“Vitamin-A derivatives have a value in acne in that they help get rough skin smooth and reduce oiliness and pore size, while helping to unclog pores,” says Lancer. They’re also just as effective for warding off the signs of aging. Lancer recommends incorporating at least one retinoid into your regimen if you want to reverse some of the aging effects of life on skin. “Vitamin A influences the cell membrane to become lively again, for the cells to reproduce at a faster rate,” he says. “It signals molecules to get the cells to perform.” He says it’s fine, as long as your retinoid is high quality, to use it on upper and lower eyelid area to make the skin stronger, even if it’s an over-the-counter version. “Follow the instructions on the package to safeguard against a poor quality preparation. If the box says avoid eye area, avoid it.”

Put it to the test

Lancer says to test out a retinoid product on the “inside of sun-shielded arm to make sure you’re not sensitive.” (You should also be doing this with your makeup items, too, just to be safe.) He says you’ll know if you’re sensitive or allergic within two days if you’re applying it twice a day. Once you know you’re good to go, Lancer suggests starting with a regimen of three nights a week and progress from there. To be safe, he says to start with the Lancer Method sensitive program. “In some form, retinoic acid is valuable for pretty much every skin type and ethnicity and it’s in the three products in that set.” So whether you’re male, female, 18 or 80, he says, retinoids are “sort of like oxygen, and most people, if they want to keep alive, need oxygen.” The dosage is what changes, depending on your skin’s needs. Lancer says that the method of how the molecule of retinol is presented to the skin will differ depending on your skin’s needs. “If you have rosacea, your exposure to retinoids should be at a lower concentration, and at a different pH; blended with either aloe or ginger extract.”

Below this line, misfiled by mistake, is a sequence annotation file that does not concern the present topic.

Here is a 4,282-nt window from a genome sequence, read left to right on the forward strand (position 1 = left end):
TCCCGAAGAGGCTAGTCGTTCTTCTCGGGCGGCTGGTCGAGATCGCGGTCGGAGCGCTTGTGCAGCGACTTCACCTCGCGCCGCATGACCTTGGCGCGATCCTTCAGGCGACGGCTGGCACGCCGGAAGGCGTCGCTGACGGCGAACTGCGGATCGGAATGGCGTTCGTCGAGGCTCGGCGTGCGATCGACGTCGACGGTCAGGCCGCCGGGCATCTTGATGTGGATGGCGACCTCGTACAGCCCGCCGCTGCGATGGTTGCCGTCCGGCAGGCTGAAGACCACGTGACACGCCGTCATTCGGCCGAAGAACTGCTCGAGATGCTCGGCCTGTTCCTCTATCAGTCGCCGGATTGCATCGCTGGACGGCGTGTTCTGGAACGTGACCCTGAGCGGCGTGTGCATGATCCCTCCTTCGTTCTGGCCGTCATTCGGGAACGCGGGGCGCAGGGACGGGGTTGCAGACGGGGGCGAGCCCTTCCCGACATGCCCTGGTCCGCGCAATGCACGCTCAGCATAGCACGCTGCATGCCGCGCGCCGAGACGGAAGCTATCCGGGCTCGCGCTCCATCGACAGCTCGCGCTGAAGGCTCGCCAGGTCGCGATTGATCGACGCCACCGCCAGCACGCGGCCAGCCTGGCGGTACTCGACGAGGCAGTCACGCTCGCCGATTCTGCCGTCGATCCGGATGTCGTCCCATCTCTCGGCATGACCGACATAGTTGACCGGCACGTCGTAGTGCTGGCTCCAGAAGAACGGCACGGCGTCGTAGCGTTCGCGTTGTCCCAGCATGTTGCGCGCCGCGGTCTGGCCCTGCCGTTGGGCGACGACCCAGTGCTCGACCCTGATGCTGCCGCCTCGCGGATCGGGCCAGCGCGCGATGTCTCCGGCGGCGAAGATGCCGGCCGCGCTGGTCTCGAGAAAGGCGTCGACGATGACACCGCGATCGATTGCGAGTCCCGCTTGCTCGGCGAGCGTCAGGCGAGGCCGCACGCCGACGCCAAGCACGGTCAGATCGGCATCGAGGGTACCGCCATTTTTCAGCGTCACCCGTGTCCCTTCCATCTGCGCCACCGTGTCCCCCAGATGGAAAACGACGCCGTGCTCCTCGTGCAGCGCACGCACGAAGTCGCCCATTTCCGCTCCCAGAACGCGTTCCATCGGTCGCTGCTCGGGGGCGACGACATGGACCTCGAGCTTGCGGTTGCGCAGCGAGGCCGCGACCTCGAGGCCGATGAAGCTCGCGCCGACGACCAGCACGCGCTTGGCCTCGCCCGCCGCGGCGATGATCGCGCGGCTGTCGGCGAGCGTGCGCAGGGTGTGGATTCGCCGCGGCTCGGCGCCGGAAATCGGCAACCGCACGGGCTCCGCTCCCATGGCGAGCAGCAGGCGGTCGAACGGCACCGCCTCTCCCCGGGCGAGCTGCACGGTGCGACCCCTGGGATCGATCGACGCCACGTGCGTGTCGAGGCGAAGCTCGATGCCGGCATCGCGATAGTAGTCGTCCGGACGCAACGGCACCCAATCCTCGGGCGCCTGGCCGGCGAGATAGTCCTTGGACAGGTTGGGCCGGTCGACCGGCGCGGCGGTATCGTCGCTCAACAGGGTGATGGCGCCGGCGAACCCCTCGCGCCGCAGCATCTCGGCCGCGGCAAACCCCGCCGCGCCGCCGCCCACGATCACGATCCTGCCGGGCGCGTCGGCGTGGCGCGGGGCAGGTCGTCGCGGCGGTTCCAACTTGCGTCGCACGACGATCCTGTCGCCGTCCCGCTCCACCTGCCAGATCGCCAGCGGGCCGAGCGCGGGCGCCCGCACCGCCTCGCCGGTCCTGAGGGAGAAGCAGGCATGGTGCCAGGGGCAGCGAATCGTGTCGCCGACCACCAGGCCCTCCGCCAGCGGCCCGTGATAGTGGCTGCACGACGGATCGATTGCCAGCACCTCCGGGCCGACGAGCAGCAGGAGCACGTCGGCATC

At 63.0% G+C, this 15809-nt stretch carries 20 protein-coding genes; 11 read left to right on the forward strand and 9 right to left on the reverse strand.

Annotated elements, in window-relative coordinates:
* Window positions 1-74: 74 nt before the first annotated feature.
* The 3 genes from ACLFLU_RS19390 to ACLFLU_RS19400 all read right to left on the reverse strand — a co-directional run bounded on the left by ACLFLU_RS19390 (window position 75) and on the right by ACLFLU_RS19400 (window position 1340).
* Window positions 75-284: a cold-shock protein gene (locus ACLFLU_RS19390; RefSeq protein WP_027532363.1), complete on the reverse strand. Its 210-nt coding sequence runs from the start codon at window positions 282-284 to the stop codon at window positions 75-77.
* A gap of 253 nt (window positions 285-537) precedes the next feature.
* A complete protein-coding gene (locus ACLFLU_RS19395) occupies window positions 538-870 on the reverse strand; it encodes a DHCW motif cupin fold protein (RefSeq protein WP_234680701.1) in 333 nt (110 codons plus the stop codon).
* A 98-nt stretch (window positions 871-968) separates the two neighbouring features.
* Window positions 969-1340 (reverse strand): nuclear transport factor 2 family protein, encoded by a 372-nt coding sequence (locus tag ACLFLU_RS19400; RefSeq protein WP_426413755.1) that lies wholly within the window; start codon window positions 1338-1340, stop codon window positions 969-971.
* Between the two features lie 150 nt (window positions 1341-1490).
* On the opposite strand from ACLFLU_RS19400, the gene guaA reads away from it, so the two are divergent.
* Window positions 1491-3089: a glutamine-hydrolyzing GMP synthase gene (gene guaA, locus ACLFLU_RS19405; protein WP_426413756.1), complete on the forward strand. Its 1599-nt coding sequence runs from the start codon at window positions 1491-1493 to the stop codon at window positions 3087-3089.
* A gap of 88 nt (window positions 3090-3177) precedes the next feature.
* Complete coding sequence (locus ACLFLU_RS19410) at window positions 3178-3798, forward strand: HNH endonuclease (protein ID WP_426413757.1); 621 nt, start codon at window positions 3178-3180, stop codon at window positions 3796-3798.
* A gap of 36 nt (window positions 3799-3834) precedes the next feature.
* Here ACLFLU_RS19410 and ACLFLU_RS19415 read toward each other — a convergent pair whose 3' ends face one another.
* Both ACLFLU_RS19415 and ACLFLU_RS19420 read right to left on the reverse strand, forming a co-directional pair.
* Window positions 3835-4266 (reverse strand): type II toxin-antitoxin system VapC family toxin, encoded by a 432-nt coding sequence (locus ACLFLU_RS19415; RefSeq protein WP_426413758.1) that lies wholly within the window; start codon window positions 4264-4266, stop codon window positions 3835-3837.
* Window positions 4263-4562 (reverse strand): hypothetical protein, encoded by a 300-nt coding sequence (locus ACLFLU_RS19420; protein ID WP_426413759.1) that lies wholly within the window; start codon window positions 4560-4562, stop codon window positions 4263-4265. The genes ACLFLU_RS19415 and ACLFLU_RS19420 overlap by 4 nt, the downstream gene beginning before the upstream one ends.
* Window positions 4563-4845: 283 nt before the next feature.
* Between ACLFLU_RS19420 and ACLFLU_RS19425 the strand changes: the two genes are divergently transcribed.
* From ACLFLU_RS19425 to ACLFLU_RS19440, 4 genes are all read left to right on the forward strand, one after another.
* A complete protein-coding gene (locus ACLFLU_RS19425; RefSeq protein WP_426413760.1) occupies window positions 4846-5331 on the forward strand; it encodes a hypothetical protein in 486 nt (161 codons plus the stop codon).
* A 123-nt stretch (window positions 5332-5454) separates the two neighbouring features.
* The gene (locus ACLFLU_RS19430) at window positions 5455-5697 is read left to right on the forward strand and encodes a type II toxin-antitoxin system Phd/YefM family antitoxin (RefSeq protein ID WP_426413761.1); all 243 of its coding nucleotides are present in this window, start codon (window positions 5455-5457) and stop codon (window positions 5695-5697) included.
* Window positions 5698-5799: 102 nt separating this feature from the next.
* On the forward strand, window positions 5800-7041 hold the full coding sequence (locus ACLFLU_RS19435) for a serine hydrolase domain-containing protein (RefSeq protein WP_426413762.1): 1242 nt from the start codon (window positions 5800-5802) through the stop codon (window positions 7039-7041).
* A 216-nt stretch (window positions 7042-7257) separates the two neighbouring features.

Identifying irritation, side effects, and benefits

“If you’re experiencing irritation, it could be one of two problems. Switch from three to two nights a week of application, but also check to see that the amount you’re putting on isn’t excessive,” he says. Flakiness from an active product is normal. “You should be experiencing a little bit of pinkness and puffiness within the first week,” he says. Generally, you should see some significant benefit with the first use, usually a little tingle sensation, “which means you’re bringing proteins to the skin.” Then, expect a change in skin texture after one week. “If it takes more than a week to see some degree of benefit, it’s crap,” says Dr. Lancer. Retioids should integrate seamlessly into your existing regimen. Some ingredients you may already be using, like glycolic acid, yield an “additive effect to each other” when combined. Dr. Lancer says that much like how vitamins C and E work better together, “glycolic acid derivatives, if blended at high quality with retinoic acid, work better than each alone.”

Stay out of the sun

Dr. Lancer cautions that a low-quality product could make you more sun-sensitive, so use retinoids only in the evening before bed. He says not to wear it during the day, as different body chemistries, heat, and perspiration levels may give you an unpredictable sunburn effect. Should you pack your retinoid when you’re traveling? Dr. Lancer says that when you’re changing environments with different humidity levels to hold off on the actives. “Use an exfoliating cleanser, a nourishing hydrator and call it a day.” As for retinoiding up on a flight, he says to skip it, opting instead for hydrating agents to keep skin moist.” At high elevation, you’re dehydrated and he notes that you might get unwanted irritations.